54 dermatologists from across Canada shared their insights on how the pandemic has affected their practice:
Here are a few highlights of what Canadian dermatologists in the KeyOps network had to say:
- During the pandemic, dermatologists are seeing a greater percentage of skin conditions that are worsened by stress. i.e. atopic dermatitis, acne, psoriasis and hair loss.
- 85% of dermatologists surveyed saw a reduction in patient volumes during the pandemic. 40% of these physicians experienced reductions in patient volumes of 20% or more.
- Low quality virtual care is one of the biggest challenges experienced by dermatologists during the COVID-19 pandemic. Community members highlighted issues including poor remuneration and its effect on clinical efficiency (virtual visits are taking longer than in-person visits)
- Skin cancers are being detected at a more advanced stage, with larger tumor sizes due to delayed diagnosis from patient hesitancy to be seen during the pandemic.
Below is a detailed summary of responses to individual questions as well as anonymous comments from the KeyOps dermatology community.
Thank you for your valuable insights!
Are there particular dermatologic conditions that affect patients more during the pandemic vs prior to the pandemic?
Community members also highlighted that due to patient hesitancy to see their dermatologist, more patients are being detected with advanced skin cancers.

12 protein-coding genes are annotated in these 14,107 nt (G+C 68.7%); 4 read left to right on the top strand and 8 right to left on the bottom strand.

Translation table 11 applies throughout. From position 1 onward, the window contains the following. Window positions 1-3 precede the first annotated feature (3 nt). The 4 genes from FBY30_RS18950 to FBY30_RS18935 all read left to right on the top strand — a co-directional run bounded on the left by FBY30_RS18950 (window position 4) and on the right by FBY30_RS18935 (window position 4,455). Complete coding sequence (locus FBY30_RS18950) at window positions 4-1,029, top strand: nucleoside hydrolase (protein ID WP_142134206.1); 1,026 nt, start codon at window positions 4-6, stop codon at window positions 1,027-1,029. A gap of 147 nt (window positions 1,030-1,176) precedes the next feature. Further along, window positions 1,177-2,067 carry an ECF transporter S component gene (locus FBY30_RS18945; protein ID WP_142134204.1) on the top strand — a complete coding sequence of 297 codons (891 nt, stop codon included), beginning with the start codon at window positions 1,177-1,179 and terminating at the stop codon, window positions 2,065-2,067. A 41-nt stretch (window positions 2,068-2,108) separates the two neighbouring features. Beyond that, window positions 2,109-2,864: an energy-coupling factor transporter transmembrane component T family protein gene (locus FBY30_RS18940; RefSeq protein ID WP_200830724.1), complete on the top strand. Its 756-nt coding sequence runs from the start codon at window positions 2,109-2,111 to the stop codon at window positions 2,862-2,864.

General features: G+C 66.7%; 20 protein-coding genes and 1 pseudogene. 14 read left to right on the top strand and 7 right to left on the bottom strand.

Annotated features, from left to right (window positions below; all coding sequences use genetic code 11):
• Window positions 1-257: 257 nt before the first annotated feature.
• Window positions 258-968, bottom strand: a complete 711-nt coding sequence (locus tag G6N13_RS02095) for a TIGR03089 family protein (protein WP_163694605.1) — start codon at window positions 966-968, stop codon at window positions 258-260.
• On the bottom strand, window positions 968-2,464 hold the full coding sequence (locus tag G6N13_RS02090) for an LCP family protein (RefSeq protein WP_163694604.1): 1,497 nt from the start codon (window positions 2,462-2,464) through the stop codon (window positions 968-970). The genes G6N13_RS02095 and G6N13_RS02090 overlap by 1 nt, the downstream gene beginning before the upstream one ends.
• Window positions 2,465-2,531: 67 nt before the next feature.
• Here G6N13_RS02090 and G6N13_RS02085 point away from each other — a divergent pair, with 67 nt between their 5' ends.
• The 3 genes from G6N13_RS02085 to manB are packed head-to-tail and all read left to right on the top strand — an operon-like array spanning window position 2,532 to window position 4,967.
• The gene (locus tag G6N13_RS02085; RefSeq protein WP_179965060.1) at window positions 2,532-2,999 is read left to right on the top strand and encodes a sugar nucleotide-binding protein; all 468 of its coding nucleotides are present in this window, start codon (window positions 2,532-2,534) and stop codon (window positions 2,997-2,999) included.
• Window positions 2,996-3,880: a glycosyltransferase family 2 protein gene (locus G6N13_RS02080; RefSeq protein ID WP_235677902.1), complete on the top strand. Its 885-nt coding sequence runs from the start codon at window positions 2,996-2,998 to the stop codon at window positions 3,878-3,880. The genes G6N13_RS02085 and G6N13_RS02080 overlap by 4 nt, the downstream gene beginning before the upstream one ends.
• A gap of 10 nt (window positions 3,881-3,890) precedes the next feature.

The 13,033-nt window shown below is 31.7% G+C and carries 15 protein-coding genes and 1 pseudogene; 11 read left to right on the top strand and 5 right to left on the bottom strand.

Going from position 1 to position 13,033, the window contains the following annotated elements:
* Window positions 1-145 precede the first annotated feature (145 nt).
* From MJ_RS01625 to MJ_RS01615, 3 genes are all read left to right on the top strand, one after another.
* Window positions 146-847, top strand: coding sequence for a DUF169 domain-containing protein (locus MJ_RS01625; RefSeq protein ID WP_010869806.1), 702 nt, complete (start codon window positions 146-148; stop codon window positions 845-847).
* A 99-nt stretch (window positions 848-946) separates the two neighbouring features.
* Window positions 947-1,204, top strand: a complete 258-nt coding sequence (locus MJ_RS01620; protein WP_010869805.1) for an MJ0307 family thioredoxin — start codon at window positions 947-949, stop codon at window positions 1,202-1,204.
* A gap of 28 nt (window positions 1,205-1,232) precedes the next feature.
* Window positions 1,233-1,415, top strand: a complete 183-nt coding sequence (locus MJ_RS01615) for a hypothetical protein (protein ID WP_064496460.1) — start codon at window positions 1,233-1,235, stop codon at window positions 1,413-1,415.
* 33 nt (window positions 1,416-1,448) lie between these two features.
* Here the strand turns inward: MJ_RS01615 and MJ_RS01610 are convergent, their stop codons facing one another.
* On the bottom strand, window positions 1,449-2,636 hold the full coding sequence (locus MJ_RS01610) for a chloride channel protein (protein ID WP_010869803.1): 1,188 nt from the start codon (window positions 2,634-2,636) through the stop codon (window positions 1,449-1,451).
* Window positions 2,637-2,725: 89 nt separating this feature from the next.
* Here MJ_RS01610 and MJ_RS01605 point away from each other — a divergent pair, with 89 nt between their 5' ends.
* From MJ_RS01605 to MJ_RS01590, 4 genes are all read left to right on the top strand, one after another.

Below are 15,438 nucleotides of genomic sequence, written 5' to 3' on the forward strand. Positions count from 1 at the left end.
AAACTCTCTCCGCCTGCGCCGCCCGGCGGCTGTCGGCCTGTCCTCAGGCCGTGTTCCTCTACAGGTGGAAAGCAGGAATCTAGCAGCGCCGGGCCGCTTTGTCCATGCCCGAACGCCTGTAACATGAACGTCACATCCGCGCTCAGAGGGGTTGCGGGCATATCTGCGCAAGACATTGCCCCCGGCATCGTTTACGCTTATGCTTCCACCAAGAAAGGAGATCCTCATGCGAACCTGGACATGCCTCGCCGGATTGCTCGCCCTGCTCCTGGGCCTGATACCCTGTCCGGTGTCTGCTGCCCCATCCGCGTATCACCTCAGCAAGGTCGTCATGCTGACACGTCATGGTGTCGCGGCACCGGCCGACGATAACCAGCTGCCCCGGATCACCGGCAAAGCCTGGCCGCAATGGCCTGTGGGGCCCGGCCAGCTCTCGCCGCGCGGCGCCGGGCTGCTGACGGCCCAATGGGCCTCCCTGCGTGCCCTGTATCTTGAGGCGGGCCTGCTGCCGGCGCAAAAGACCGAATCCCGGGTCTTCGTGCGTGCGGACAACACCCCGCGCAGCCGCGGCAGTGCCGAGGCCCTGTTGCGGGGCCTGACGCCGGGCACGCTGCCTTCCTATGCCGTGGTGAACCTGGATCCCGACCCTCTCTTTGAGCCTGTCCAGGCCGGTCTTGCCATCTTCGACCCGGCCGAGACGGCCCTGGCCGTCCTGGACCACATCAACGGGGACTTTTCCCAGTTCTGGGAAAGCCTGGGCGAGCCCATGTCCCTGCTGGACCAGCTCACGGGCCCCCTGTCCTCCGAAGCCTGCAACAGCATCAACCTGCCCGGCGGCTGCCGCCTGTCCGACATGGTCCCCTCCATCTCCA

How has the pandemic affected patient volumes in your practice?
Greater than 85% of dermatologists surveyed have experienced a reduction in patient volumes during the pandemic. Nearly 40% of dermatologists reported a drop in patient volumes of 20% or more
What percentage of your patients are being seen virtually during the pandemic?
What is the biggest challenge in your practice during the pandemic?
Low quality virtual care was the biggest challenge faced by dermatologists during the pandemic.
If you were granted one wish that would significantly improve your practice during the pandemic, what would it be?
Most dermatologists(18%) state that better quality virtual care would significantly improve their practice, followed by increased remuneration and PPE.
When do you foresee your practice will be back to where it was before the pandemic?
A majority of dermatologists expect their practices will return to where it was before the pandemic within 1-2 years.
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